Anwen Roberts

Day 34: Zero day at Casa de Luna

I woke up a lot earlier than I expected, surprisingly well-rested. I found a spot on one of the couches on the front driveway and spent some time answering emails and text messages, and writing an email to Osprey to see if they would replace my backpack. I was soon joined by others as the sun rose, and when Terrie Anderson joined us I gave her a hug and thanked her for making her home into such a welcoming space for hikers.I lined up for coffee and pancakes and chatted with Joe Anderson about log houses and trail drama, then parked myself on a couch for the rest of the morning and watched hikers come in.

In the afternoon I walked with Cuban B, Tent Fire and Rowan to the convenience store to buy beer and snacks, Shaggy, Kat and the Doobie Brothers were also there, along with a hiker called Iron Man who was temporarily off trail and instead spending his time giving rides to hikers. He offered us a ride back to the house, even though it was only a quarter mile away, so five of us packed ourselves and our purchases into the tiny sedan and Iron Man floored the gas pedal, getting us back to the Anderson’s in record time despite nearly killing us.

When we got back to the house we helped Terrie unload groceries – big boxes and huge cans of hiker food – and stacked everything in the garage. Some time later a van full of hikers from the trailhead pulled up. I first saw Fancypants and Bucket – and then jumped with excitement when I saw Squatchie and Rally hop out of the back.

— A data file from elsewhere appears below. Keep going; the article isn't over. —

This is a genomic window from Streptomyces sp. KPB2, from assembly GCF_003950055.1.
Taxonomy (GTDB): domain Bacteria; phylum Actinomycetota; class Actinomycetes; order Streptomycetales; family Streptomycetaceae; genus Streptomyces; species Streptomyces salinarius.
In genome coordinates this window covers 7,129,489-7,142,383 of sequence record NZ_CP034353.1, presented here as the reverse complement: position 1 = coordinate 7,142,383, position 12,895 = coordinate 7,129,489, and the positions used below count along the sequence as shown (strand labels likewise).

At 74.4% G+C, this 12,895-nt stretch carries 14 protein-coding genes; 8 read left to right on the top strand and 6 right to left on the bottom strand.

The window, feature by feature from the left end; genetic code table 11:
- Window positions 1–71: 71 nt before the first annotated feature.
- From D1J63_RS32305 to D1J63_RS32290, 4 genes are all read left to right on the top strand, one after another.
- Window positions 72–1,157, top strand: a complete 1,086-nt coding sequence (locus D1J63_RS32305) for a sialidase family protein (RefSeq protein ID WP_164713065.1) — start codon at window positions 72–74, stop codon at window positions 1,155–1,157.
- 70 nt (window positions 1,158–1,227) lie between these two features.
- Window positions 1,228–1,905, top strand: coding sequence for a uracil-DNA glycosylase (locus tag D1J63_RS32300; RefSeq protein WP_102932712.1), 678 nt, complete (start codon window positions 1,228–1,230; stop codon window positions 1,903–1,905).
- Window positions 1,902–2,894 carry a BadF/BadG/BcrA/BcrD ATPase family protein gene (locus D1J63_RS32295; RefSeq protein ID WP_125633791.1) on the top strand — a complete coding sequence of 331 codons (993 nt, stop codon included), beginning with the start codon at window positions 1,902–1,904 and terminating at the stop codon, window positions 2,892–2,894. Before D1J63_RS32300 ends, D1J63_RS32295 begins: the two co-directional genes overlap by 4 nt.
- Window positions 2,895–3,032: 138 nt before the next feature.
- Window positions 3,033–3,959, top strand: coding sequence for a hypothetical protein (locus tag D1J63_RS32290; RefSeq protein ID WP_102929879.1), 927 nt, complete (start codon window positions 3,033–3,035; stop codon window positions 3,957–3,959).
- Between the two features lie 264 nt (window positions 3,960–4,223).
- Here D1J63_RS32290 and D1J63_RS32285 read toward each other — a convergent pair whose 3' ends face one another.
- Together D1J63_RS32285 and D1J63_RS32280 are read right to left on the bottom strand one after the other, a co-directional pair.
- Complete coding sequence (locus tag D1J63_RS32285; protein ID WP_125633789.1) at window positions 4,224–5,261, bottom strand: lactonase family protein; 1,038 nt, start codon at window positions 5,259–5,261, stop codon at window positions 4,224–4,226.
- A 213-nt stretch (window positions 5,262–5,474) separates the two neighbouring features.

“Oh my god!” I hugged them both. “I’m so happy to see you guys!”

We spent some time sitting on the couch and catching up. I was so glad to see them that I had nearly forgotten about all the troubles of the previous day.

I took advantage of the hiker shower in the backyard, trying my best to keep the curtain closed in blustery winds so as not to expose myself to the hikers who were playing frisbee golf nearby. When I returned to the lounge area I checked my phone to see that Osprey had already emailed me back – they were going to send me a new pack to Tehachapi! I had barely had the chance to share this news with my friends when someone called my name. I looked down the driveway to see Jaybird, just arrived, holding up my long lost mesh bag of small things.

I ran up and hugged him. “You are my favourite person in the world right now!”

He said he had found it down the side of the trail, tangled in some bushes. “I didn’t see your note,” he said, “but it looked like something that wasn’t thrown away on purpose so I picked it up.”

For dinner that evening Terrie and Joe had prepared an amazing taco salad buffet. I ate too much and felt terrible, but didn’t regret it at all. It was also Iron Man’s birthday and Terrie had brought in a cake after dinner and a group of us sang Happy Birthday and celebrated with him. Later, I played cards with Rowan and the Tits, and a couple called Cashmere and Physio. We played loudly, laughing and cheering until we realized how late it was, so we tried to keep it down out of respect for the neighbours.

I went to bed late that night, only after everyone else tired out and I was one of the few left out front. I was exhausted but happy and relieved that everything had worked out. Tomorrow we would hike out together, hopefully making it to mile 500. For a rare moment, the trail seemed to be cooperative, like a living ribbon of dirt trying to urge me along. I tried to savour the feeling, knowing that greater challenges were sure to come.

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